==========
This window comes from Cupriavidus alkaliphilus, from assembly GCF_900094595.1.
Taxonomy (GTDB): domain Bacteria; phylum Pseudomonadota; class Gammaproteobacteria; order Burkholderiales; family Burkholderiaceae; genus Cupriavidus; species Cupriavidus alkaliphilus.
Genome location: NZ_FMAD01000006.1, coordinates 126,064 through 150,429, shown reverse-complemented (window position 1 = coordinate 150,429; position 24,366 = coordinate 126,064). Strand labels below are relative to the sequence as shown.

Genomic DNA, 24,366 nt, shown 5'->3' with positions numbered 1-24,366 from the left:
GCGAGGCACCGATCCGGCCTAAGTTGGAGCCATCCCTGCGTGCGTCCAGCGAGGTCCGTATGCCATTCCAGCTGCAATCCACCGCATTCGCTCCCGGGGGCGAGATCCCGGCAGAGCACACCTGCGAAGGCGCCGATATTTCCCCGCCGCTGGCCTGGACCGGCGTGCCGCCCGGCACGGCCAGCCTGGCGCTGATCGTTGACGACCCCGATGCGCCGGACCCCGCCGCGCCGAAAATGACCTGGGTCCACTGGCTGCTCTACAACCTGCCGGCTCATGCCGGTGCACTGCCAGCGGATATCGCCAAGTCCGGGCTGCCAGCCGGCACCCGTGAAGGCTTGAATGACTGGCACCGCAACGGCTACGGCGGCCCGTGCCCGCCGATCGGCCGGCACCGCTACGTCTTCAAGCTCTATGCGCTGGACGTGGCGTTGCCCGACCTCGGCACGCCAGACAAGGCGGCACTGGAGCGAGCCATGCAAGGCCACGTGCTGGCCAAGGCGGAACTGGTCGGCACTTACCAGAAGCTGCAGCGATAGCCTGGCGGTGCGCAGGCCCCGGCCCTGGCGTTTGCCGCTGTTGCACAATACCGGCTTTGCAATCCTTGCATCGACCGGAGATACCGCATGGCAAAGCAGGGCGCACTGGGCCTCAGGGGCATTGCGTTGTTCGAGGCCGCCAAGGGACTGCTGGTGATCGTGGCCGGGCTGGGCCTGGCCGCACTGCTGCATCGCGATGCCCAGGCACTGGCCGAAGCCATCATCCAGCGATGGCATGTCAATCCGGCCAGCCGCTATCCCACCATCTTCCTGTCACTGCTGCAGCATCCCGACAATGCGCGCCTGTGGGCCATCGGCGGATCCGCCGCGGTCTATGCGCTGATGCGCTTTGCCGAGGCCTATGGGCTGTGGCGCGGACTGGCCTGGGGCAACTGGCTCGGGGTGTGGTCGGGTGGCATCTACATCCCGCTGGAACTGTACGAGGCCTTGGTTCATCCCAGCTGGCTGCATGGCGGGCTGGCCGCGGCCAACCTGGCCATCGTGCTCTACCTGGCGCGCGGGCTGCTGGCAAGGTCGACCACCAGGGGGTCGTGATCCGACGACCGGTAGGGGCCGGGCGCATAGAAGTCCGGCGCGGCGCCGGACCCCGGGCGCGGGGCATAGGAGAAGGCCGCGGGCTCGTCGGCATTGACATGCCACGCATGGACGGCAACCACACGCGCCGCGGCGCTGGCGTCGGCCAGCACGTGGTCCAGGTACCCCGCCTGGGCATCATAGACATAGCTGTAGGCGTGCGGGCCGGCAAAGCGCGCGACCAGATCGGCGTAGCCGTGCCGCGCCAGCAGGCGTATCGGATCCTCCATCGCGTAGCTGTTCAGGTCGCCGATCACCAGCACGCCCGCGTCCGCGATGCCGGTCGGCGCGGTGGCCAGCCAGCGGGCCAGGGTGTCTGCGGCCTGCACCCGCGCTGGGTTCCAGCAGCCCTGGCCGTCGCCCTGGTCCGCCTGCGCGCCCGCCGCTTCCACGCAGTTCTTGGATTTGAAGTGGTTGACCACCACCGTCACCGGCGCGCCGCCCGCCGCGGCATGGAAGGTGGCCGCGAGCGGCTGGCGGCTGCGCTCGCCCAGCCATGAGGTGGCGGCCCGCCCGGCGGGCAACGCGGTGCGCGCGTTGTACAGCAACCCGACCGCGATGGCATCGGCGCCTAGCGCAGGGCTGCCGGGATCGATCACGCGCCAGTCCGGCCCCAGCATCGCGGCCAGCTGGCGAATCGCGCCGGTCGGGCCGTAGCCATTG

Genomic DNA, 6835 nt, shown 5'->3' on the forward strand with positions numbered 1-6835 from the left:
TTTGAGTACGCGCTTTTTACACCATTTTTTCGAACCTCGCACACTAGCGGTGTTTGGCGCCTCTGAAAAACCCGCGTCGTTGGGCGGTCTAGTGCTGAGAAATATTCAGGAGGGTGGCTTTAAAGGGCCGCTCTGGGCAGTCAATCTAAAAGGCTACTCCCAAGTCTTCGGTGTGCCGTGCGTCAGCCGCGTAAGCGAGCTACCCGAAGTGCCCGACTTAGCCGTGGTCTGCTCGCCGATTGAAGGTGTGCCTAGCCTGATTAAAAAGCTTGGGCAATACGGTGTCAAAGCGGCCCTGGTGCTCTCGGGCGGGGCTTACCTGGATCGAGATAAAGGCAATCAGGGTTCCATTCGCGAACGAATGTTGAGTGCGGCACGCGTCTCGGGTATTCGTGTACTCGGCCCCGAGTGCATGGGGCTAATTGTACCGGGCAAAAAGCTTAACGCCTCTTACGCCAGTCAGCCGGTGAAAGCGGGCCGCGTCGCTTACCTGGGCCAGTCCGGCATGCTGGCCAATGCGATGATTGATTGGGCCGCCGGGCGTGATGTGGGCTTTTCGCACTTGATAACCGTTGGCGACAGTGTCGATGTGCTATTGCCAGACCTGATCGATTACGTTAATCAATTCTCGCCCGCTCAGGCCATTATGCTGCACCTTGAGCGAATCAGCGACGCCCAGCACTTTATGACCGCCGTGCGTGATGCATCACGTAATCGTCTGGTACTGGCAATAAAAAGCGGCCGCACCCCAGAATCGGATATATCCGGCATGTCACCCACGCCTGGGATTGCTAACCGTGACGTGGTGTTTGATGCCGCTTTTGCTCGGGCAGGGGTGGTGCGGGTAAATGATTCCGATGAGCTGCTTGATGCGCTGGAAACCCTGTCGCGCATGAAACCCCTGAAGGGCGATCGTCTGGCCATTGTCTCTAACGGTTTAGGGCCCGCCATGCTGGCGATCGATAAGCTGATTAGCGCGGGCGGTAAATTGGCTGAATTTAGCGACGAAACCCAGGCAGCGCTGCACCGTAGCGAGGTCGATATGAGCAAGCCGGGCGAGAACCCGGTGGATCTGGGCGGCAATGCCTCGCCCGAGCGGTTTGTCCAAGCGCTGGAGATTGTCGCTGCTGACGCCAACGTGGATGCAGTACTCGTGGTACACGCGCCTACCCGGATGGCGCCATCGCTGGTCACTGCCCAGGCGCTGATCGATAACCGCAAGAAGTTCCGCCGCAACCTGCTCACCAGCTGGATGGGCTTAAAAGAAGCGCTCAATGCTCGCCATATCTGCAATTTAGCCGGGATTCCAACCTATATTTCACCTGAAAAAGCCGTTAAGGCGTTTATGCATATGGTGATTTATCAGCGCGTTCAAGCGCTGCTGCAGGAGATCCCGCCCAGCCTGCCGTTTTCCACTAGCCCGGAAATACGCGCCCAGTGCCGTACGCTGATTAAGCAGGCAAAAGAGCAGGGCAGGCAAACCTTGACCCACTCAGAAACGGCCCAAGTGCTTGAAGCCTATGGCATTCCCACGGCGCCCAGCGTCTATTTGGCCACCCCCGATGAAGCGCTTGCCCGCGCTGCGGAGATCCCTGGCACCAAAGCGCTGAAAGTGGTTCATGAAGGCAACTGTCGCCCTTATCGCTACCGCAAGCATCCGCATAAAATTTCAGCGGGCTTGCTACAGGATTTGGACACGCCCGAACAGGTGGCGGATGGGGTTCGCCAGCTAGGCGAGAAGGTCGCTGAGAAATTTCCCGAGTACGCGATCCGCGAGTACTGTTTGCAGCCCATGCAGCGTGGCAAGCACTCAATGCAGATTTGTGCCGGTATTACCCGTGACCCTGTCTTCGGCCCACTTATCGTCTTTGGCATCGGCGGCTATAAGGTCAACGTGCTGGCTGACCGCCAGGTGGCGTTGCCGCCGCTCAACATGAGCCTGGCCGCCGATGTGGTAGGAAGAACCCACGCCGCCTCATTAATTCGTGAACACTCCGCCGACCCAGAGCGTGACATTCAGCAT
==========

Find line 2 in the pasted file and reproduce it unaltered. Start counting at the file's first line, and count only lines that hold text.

Taxonomy (GTDB): domain Bacteria; phylum Pseudomonadota; class Gammaproteobacteria; order Burkholderiales; family Burkholderiaceae; genus Cupriavidus; species Cupriavidus alkaliphilus.